Our Country is Experiencing a Shelter Crisis

Many years ago when I was a teenager, we used to go to the Best Friends Strut-Your-Mutt 5K races with my aunt and that’s where I first heard about the No-Kill Movement. I was too young to really understand the horrors that happened behind the scenes at shelters when they were overwhelmed with animals and in all honesty, part of me wishes I never grew up and learned about it.

But in order to make change, one has to learn about the horrors to help improve them. Over the last decade or so, many of our shelters in Utah have slowly become No-Kill, which, simply put, means they don’t euthanize animals because there is no room. Unfortunately, that status is in jeopardy.


In 2020, many people found themselves at home with much more time on their hands, and so began the age of the pandemic puppy. People adopted in droves, brought the puppies home and enjoyed them. Unfortunately, puppy socialization was difficult at best, which lead to so many dogs having behavioral issues later in life.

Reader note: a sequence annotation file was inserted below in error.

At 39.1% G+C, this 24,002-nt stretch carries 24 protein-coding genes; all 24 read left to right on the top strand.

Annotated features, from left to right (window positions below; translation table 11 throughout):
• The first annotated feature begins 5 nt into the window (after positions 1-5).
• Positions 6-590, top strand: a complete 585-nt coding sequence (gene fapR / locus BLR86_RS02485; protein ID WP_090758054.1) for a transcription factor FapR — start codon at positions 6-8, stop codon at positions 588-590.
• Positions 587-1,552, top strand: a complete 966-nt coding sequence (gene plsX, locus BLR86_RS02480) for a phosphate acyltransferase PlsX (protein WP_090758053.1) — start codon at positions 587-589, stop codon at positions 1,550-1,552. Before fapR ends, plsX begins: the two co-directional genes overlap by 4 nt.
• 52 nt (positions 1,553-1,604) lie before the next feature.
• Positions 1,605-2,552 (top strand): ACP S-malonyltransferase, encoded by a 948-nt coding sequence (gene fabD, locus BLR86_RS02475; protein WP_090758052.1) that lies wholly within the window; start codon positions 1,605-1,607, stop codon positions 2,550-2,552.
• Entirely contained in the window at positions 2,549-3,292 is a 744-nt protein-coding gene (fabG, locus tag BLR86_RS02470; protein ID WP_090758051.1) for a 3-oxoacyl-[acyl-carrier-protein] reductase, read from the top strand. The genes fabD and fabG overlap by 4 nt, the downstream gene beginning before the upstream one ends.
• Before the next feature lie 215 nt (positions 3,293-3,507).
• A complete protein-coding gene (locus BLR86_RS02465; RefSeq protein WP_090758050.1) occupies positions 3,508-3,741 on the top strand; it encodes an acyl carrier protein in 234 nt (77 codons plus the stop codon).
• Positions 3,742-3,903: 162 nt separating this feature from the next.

Now that offices are opening back up and society is returning to normal, those dogs are finding their way back to the shelters. Whether it’s from owners passing away, not having the time for the dog any longer, having the kids grow up and the “new wear off,” or behavioral issues and beyond, this has contributed to the shelters filling up. Add to that the lost dogs, abandoned dogs, backyard breeders who can’t sell puppies, etc. shelters across the country are in crisis mode and many are beyond full. For our local shelters, that means they are at risk of being forced to return to the horrors behind the scenes. To be blunt: Euthanizing innocent animals just because there is no room.